Electrification in transport is set to become the new normal, as automotive manufacturers scramble to keep up with the pace of this electrification and what this means for their supply chains.
In 2013, only 3,500 electric cars were registered in the UK and that number has now risen to over 195,000. These figures will only grow, with the British government recently introducing environmental legislation that will see a phasing-out of petrol and diesel fuelled vehicles by 2040.
Supply chains in the automotive sector are extremely complex, for manufacturers in the sector to shift toward electrification, as many including Britain’s biggest automotive manufacturer Jaguar Land Rover have pledged, it will mean a complete restructure of current supply chains.
The Times reported yesterday that ministers are considering backing a £1.7bn factory to build electric batteries for Britain’s biggest car makers.
Talks are reportedly under way over government support for a shared factory, which could be the UK’s answer to Tesla’s huge battery facility in America’s Nevada desert.
The discussions are understood to involve Jaguar Land Rover, BMW, Nissan and Geely. A shared factory would enable manufacturers to reduce the large investment cost that would arise if each business were to build their own factory.
Domestic battery production could be essential if the industry is to switch to electric vehicles, largely because of the costs and risks associated with transporting batteries.
Big benefits for component manufacturers
This also follows groups like the Manufacturing Assembly Network (MAN), which is made up of eight sub-contract manufacturers and a specialist design agency, already supplying components to ten projects focused on battery development and electric motors.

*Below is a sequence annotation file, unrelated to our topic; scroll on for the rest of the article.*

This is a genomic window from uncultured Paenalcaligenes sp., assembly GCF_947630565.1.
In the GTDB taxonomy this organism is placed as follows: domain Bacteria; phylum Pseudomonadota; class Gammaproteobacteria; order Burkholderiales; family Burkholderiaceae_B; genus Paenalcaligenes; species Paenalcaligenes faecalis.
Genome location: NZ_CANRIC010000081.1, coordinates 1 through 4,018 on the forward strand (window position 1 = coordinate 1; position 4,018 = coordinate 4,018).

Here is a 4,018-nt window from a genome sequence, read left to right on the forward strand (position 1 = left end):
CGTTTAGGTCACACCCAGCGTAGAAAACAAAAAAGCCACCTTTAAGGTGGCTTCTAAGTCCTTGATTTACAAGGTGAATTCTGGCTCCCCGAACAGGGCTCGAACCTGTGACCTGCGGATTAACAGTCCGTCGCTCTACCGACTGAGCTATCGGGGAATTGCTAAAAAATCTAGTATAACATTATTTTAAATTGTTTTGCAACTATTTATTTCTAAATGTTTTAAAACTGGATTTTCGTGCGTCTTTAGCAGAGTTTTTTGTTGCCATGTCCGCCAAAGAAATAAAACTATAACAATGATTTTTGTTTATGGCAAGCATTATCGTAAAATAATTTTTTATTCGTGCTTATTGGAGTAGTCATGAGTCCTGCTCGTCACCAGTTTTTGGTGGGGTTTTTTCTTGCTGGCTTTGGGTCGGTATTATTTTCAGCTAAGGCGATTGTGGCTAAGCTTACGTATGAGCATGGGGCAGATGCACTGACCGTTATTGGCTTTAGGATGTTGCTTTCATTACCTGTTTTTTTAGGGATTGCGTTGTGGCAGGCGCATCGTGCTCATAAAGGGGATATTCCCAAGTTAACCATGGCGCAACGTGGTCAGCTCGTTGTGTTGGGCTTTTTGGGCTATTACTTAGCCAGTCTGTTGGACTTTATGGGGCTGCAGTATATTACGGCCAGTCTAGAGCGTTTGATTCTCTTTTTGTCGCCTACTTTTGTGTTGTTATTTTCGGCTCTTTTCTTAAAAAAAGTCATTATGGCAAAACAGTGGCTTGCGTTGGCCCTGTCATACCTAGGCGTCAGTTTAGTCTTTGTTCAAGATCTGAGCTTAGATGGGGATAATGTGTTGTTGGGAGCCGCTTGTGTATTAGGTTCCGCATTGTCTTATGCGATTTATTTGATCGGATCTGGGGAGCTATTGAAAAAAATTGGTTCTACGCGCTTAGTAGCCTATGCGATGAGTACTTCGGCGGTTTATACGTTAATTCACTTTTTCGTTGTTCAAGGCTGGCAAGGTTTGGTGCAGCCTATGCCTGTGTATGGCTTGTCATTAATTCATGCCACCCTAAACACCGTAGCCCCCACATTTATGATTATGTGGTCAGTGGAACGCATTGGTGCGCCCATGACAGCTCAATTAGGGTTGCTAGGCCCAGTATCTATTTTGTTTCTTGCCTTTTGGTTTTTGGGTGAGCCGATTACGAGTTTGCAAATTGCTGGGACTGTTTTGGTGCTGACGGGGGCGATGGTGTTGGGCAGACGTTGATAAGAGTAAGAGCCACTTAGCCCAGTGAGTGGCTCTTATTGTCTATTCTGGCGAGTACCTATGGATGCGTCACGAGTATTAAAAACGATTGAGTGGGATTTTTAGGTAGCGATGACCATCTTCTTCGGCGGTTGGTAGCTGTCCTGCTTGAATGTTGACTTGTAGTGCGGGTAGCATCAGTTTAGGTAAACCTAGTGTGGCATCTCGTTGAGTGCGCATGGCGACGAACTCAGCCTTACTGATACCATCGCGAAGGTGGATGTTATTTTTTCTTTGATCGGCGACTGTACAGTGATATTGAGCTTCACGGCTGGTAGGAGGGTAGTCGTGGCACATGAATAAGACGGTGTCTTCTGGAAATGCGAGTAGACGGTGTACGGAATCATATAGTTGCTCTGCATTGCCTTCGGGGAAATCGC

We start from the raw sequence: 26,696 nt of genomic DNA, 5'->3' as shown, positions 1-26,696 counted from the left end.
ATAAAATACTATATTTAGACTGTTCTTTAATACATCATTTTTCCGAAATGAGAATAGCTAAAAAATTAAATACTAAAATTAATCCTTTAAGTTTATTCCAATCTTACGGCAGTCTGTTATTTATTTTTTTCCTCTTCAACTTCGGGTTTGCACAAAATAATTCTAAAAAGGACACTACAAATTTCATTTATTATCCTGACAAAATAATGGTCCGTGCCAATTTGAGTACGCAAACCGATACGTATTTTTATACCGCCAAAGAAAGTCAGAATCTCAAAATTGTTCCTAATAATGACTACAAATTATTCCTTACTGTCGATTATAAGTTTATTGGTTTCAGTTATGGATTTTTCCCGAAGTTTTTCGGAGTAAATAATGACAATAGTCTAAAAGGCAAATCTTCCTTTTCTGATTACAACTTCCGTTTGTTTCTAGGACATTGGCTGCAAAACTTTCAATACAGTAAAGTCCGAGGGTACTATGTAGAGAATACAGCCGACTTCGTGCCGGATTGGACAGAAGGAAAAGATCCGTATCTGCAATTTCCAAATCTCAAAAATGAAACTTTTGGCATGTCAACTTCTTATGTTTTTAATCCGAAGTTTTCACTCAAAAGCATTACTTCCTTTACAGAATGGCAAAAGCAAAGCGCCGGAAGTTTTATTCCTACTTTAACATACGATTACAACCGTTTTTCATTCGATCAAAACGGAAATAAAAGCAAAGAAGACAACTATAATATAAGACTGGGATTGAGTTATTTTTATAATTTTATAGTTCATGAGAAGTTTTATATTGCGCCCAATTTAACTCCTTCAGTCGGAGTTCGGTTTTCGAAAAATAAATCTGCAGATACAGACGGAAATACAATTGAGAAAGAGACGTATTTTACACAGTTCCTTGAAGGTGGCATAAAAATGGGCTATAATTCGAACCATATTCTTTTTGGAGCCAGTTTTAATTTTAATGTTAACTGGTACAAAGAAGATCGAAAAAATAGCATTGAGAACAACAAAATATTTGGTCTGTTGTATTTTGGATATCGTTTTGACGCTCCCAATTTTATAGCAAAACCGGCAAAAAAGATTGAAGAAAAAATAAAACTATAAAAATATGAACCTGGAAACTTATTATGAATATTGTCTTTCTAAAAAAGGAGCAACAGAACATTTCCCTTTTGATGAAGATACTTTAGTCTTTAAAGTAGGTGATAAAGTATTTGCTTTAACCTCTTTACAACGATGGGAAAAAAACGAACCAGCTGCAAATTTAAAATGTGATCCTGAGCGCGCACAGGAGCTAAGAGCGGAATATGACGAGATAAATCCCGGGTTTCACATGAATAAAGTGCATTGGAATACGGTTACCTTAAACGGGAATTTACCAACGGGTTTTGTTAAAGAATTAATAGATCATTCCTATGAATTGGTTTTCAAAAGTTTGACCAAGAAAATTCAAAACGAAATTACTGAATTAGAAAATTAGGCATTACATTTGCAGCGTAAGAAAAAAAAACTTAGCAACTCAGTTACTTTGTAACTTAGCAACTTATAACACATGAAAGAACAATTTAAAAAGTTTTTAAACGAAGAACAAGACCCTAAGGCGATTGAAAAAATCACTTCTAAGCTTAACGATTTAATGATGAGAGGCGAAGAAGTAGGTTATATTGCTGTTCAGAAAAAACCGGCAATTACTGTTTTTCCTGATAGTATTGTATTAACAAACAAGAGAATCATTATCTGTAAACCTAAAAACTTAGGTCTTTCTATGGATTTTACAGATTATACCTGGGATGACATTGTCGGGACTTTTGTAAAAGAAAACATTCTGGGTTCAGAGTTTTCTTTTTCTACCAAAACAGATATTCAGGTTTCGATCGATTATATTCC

“A single electric car can contain anything between 70 and 150 electric motors, which makes it a very exciting opportunity for parts manufacturers,” explained Rowan Crozier, CEO of Brandauer and chairman of the Manufacturing Assembly Network.
“What we need to do as SMEs is to make sure we are at the forefront of this sector and invest in the skills and technology we are going to need to produce the components electric vehicle manufacturers require.”
Case study: The need for electrification skills
The Institute for Advanced Manufacturing and Engineering (AME) is a collaboration between Unipart Manufacturing Group and Coventry University.
It is part-funded by the Higher Education Funding Council for England (HEFCE) and brings together partners in academia, industry and R&D in a ‘live’ manufacturing environment.
“I think there is a need for more AME-style operations in more locations and in different subject areas. If we take for example the shift toward electrification of vehicles, we all know that there aren’t the people with the skills that can sustain the growth of those supply chains.” Director at the AME, Carl Perrin, told The Manufacturer.
He continued, “How do we ensure we have those skills? I am looking at how we can build organisations similar to the AME, built on the principles of collaborations, businesses and universities working together to address those types of skills gaps in that working environment.”
Electrification… in the sky?
Not only are there plans for electrification on roads, but in the sky too. Rolls-Royce revealed plans earlier this year to build a zero-emissions plane expected to hit a target speed of over 300mph by 2020.
If the electric aircraft hits its speed goal it will be the fastest all-electric plane in history.
It will also reportedly have the most energy-dense battery pack ever assembled for an aircraft, providing enough power to fly 200 miles on a single charge.
Its 6,000 cells are packaged for maximum lightness and thermal protection. An advanced cooling system can withstand the extreme temperatures and high-current demands during flight.
As governments across the globe look to introduce emission reduction strategies, automotive and even aerospace manufacturers are now taking steps to develop electrically-powered vehicles on mass. But the key questions remain; will enough electrification skills be available, and can supply chains keep up with this growing demand for electric vehicles?